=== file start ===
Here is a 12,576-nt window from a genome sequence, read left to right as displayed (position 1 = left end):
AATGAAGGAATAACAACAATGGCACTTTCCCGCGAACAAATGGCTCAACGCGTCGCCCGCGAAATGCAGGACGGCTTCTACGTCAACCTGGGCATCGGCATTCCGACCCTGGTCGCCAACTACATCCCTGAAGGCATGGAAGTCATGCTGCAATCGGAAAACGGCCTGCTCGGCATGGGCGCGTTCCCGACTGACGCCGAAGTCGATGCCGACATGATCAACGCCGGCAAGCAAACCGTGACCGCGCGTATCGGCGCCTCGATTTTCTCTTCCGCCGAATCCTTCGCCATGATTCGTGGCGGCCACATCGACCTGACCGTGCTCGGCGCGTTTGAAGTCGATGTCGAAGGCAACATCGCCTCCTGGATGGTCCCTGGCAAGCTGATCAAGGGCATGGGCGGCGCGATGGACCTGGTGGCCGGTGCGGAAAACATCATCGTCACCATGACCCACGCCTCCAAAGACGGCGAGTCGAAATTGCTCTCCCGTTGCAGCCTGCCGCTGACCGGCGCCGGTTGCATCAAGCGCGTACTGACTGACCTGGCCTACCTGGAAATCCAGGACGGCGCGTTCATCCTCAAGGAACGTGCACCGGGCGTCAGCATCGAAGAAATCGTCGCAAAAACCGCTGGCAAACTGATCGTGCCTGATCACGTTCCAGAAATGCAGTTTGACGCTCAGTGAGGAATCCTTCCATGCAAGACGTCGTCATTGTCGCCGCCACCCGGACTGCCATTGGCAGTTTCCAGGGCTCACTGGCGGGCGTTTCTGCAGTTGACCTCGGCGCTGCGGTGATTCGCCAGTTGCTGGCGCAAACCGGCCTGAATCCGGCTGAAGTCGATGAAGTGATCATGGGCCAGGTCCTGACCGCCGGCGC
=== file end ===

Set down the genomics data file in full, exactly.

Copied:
Here is a 12,576-nt window from a genome sequence, read left to right as displayed (position 1 = left end):
AATGAAGGAATAACAACAATGGCACTTTCCCGCGAACAAATGGCTCAACGCGTCGCCCGCGAAATGCAGGACGGCTTCTACGTCAACCTGGGCATCGGCATTCCGACCCTGGTCGCCAACTACATCCCTGAAGGCATGGAAGTCATGCTGCAATCGGAAAACGGCCTGCTCGGCATGGGCGCGTTCCCGACTGACGCCGAAGTCGATGCCGACATGATCAACGCCGGCAAGCAAACCGTGACCGCGCGTATCGGCGCCTCGATTTTCTCTTCCGCCGAATCCTTCGCCATGATTCGTGGCGGCCACATCGACCTGACCGTGCTCGGCGCGTTTGAAGTCGATGTCGAAGGCAACATCGCCTCCTGGATGGTCCCTGGCAAGCTGATCAAGGGCATGGGCGGCGCGATGGACCTGGTGGCCGGTGCGGAAAACATCATCGTCACCATGACCCACGCCTCCAAAGACGGCGAGTCGAAATTGCTCTCCCGTTGCAGCCTGCCGCTGACCGGCGCCGGTTGCATCAAGCGCGTACTGACTGACCTGGCCTACCTGGAAATCCAGGACGGCGCGTTCATCCTCAAGGAACGTGCACCGGGCGTCAGCATCGAAGAAATCGTCGCAAAAACCGCTGGCAAACTGATCGTGCCTGATCACGTTCCAGAAATGCAGTTTGACGCTCAGTGAGGAATCCTTCCATGCAAGACGTCGTCATTGTCGCCGCCACCCGGACTGCCATTGGCAGTTTCCAGGGCTCACTGGCGGGCGTTTCTGCAGTTGACCTCGGCGCTGCGGTGATTCGCCAGTTGCTGGCGCAAACCGGCCTGAATCCGGCTGAAGTCGATGAAGTGATCATGGGCCAGGTCCTGACCGCCGGCGC